4QFY21: Lower than expected yields caused the PAT to fail; credit costs in line with expectations. Gross stressed loans (including restructured loans) have declined sequentially (11% now vs. 15.6%); net stressed loans at 4.5%. Maintain the target price “to buy” and unchanged of Rs 1,155; the medium-term opportunities outweigh the short-term risks.
4QFY21 – PAT increased by 110%; Credit costs remained high: in 4TFY21, SBICARD reported a PAT of Rs 1.8 billion (up 110%), or 32% below HSBCe. The failure was motivated by lower than expected returns. Total income (net interest income plus non-interest income) increased 2% year-on-year (4% below HSBCe). However, the rise in opex (up 5% yoy) led to a decline in operating profit of 1% yoy. Credit costs remained high at 11% (annualized) compared to an average of 12% over the previous four quarters (and lower than the 13.7% in 4QFY20).
The pool of stressed loans decreased: Potential stressed loans fell to 11.1% of receivables from 15.6% in 3TFY21. Of these, the gross NPA ratio (including restructured loans over 90 days overdue) increased to 5% of receivables (vs. 4.5% q / q). RBI Resolution Loans (RBI-RE) decreased from 48% QoQ to 4.9% (vs. 9.1% QoQ). The reduction in the RBI-RE book is explained by recoveries (1.7% of credits) and shifts in NPAs (2.7% of credits). About 80% of the RBI-RE book (not classified as NPA) is less than 30 days late. Credit charges remained high at 11.1% (vs. 10.4% at Q / Q) but were lower year-on-year (13.7% at 4QF20).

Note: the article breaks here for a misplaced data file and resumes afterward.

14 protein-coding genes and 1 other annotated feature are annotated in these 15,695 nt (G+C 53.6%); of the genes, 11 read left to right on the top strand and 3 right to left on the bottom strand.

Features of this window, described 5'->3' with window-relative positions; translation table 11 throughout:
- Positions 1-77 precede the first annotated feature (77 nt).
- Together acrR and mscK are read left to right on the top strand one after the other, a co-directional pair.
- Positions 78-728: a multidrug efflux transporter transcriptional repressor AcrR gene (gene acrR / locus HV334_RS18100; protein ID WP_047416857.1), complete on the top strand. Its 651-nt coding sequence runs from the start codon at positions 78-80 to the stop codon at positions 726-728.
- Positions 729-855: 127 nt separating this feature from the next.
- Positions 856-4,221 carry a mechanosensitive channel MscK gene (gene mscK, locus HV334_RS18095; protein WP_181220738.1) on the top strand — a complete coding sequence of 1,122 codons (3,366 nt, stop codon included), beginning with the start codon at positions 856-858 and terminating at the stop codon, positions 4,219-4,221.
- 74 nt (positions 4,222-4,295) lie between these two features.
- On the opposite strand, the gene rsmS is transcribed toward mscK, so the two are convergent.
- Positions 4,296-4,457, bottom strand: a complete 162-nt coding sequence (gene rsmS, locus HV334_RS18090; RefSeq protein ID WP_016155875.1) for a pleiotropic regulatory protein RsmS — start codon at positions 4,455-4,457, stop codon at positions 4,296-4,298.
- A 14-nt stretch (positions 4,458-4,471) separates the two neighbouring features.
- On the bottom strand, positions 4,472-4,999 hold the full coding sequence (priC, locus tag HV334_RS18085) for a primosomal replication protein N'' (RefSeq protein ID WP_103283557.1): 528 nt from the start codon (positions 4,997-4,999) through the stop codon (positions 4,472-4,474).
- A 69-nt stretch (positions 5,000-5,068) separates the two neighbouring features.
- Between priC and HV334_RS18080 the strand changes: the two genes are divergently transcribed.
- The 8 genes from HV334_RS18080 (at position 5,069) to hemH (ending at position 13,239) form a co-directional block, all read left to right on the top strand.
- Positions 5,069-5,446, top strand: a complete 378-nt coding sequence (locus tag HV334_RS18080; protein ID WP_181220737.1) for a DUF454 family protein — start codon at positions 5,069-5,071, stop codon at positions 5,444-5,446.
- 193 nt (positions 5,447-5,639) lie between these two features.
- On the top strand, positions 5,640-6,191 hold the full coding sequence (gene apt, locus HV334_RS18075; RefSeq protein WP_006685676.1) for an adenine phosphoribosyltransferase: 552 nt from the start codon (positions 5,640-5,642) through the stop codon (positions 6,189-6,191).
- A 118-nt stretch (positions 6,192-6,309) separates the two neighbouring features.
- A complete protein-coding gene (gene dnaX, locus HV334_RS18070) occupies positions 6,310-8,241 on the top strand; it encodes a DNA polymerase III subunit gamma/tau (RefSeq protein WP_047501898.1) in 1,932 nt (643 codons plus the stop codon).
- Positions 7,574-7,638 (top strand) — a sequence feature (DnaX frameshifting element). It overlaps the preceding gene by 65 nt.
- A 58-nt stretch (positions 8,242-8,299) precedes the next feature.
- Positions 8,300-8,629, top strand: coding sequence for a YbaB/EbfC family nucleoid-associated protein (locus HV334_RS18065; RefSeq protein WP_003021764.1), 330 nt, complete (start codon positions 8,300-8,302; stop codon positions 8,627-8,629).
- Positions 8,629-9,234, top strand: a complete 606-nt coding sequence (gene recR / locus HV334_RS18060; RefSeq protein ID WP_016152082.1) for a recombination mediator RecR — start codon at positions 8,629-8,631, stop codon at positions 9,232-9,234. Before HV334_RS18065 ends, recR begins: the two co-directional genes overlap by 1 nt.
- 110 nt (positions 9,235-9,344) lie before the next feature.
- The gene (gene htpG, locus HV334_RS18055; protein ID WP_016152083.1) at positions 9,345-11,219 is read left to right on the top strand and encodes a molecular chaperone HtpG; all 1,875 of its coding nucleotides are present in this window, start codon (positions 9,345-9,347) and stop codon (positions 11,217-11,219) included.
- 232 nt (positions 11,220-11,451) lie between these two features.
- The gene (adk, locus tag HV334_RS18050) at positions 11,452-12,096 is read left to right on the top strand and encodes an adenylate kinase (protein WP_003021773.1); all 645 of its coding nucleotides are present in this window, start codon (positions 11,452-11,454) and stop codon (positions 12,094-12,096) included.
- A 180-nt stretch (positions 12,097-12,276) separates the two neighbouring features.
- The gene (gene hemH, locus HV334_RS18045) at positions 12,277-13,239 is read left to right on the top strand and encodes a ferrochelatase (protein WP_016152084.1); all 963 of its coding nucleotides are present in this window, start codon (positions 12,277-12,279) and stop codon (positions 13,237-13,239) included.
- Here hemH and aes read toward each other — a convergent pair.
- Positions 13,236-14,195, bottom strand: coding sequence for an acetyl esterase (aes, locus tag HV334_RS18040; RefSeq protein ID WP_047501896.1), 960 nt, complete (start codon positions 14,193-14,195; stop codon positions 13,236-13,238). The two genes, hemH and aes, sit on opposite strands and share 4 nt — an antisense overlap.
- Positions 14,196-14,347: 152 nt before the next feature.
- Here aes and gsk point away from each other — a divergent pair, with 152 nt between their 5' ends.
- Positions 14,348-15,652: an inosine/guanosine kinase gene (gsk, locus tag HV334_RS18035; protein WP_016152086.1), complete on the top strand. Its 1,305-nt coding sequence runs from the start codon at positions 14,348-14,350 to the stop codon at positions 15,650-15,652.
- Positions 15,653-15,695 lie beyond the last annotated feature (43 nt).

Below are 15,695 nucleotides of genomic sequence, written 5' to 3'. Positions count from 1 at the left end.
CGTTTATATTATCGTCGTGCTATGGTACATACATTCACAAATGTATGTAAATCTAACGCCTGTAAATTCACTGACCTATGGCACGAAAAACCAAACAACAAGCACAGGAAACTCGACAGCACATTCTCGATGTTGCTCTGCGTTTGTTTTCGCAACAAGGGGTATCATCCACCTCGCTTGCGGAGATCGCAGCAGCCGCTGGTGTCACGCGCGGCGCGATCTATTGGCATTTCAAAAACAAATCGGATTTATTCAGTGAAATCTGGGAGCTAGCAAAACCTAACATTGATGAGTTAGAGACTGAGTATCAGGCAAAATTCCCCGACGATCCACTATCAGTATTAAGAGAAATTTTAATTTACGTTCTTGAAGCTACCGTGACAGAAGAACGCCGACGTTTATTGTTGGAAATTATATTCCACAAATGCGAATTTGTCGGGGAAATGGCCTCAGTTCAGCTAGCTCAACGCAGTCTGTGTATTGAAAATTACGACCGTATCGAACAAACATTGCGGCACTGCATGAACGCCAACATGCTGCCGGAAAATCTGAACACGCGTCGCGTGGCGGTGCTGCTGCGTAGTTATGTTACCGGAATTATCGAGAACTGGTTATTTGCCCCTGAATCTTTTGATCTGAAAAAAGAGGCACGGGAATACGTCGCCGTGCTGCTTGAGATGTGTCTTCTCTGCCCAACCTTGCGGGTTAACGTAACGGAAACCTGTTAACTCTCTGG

The total provisions amount to 6.6% of receivables. Thus, stressed net loans stand at 4.5% of loans (vs. 7.6% Q / T). We are forecasting average credit costs of 8% in fiscal years 22-23e.
Online retail and new categories are driving the spending recovery: Card spending was up 11% year-on-year, but new card acquisitions were down 8% year-on-year. The retail and corporate sectors saw their spending return to normalized levels. Online spending in categories other than travel (up 35-50% from pre-COVID-19 level) is driving growth. The share of gun loans continued to decline from 38% (pre-COVID-19) to 28%. Thus, lower interest rates more than offset the benefit of lower financing costs.
The NIM therefore fell to 13.2% (compared to 14.5% in 3Q and 16.6% in 4Q20). Additionally, higher opex growth (+ 5% yoy) kept operating profits subdued (down 1% yoy).
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